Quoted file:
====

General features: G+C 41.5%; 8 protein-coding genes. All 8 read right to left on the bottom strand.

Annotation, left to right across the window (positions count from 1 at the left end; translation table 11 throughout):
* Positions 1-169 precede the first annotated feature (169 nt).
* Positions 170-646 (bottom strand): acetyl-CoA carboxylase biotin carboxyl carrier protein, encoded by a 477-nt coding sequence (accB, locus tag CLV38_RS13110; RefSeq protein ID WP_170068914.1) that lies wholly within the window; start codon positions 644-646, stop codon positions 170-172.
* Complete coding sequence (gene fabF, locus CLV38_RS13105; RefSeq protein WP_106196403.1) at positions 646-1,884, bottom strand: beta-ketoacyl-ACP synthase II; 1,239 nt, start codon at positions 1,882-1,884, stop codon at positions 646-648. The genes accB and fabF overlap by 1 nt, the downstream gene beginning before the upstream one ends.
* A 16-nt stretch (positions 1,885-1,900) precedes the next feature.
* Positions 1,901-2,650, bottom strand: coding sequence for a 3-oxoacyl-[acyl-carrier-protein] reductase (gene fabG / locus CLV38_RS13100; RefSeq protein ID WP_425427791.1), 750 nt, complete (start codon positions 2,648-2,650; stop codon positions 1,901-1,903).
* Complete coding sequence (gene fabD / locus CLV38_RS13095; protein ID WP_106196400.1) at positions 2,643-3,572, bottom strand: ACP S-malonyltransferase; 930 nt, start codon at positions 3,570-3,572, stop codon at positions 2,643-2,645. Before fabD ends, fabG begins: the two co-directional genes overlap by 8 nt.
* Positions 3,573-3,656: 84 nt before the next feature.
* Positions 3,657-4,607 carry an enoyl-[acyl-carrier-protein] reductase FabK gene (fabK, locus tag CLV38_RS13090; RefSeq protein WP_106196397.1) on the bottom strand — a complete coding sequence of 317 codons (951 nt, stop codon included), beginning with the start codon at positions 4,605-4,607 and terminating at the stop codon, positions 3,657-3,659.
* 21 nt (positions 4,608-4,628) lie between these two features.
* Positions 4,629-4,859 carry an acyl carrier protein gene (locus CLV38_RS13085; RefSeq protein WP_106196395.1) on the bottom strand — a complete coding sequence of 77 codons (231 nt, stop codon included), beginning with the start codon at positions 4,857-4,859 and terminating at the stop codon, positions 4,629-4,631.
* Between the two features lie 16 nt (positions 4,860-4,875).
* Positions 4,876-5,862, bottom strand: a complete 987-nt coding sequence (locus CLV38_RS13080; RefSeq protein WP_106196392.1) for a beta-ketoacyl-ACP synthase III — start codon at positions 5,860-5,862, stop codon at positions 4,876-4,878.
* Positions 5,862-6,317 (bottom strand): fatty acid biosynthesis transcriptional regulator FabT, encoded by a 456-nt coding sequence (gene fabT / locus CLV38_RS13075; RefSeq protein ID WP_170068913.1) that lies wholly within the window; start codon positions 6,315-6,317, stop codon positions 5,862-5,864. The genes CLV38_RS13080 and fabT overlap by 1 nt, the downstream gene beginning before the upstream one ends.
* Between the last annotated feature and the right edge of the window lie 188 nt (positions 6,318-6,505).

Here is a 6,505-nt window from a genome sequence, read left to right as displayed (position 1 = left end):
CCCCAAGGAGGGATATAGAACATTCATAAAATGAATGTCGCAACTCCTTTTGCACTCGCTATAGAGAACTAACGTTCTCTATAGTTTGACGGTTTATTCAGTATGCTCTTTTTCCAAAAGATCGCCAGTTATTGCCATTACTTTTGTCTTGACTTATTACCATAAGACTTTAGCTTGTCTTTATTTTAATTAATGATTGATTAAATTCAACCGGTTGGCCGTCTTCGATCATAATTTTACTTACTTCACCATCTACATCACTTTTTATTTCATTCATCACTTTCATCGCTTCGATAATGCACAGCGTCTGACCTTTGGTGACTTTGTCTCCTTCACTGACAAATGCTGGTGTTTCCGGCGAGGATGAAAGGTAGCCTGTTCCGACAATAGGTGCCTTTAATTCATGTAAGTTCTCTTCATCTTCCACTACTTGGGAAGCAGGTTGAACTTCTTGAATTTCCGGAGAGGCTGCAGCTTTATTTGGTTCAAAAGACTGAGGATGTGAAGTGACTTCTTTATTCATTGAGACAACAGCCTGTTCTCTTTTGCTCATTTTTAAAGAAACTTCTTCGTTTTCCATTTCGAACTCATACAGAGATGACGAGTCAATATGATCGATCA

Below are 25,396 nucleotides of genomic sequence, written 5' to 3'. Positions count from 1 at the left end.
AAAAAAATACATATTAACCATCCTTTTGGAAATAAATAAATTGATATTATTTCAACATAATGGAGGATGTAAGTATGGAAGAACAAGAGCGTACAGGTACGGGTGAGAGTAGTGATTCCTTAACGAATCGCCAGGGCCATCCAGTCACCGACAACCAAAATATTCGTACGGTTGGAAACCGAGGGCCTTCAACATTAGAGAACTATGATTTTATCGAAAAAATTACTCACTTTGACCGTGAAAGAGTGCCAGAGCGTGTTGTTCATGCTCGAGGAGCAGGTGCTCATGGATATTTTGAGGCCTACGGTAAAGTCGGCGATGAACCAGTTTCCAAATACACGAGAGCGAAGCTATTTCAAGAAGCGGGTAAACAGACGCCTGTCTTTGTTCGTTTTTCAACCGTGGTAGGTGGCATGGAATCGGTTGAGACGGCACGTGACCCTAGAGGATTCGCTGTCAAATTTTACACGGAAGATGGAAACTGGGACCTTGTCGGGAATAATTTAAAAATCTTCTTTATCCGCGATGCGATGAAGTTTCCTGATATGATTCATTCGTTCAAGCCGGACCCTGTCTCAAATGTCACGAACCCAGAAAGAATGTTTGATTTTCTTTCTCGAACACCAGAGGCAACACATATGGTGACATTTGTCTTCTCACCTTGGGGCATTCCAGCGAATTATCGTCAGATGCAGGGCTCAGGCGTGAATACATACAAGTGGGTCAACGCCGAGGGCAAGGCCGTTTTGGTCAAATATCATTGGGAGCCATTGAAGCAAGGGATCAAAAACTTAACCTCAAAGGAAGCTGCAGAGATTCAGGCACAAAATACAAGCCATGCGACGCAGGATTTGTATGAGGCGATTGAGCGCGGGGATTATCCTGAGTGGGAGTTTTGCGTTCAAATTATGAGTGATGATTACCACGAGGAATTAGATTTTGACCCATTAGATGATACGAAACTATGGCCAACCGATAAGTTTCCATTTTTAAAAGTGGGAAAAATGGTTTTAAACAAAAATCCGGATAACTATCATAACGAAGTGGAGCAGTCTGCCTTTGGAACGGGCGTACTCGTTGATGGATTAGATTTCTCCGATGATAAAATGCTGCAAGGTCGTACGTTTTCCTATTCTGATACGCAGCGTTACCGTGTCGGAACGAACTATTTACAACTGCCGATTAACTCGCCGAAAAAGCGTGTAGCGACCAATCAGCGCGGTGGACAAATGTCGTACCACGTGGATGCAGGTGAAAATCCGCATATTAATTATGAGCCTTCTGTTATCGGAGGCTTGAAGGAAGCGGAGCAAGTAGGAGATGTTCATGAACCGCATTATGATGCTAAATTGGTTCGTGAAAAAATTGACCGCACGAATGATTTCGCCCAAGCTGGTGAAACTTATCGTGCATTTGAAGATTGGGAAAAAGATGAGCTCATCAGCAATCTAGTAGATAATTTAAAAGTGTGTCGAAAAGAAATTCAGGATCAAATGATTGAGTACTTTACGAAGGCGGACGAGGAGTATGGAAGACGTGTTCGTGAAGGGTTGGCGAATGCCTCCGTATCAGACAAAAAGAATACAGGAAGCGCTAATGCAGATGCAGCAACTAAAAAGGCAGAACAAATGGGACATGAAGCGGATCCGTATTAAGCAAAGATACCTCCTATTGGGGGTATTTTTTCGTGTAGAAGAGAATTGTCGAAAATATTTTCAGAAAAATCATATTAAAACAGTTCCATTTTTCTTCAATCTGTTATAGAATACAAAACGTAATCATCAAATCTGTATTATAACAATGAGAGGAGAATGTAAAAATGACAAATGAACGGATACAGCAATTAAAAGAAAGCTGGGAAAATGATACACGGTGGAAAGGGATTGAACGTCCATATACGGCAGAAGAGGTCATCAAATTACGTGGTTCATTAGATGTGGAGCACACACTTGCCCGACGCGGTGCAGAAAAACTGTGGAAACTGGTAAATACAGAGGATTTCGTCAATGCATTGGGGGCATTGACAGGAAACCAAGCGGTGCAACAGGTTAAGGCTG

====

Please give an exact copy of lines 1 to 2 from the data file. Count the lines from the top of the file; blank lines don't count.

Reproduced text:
General features: G+C 41.5%; 8 protein-coding genes. All 8 read right to left on the bottom strand.

Annotation, left to right across the window (positions count from 1 at the left end; translation table 11 throughout):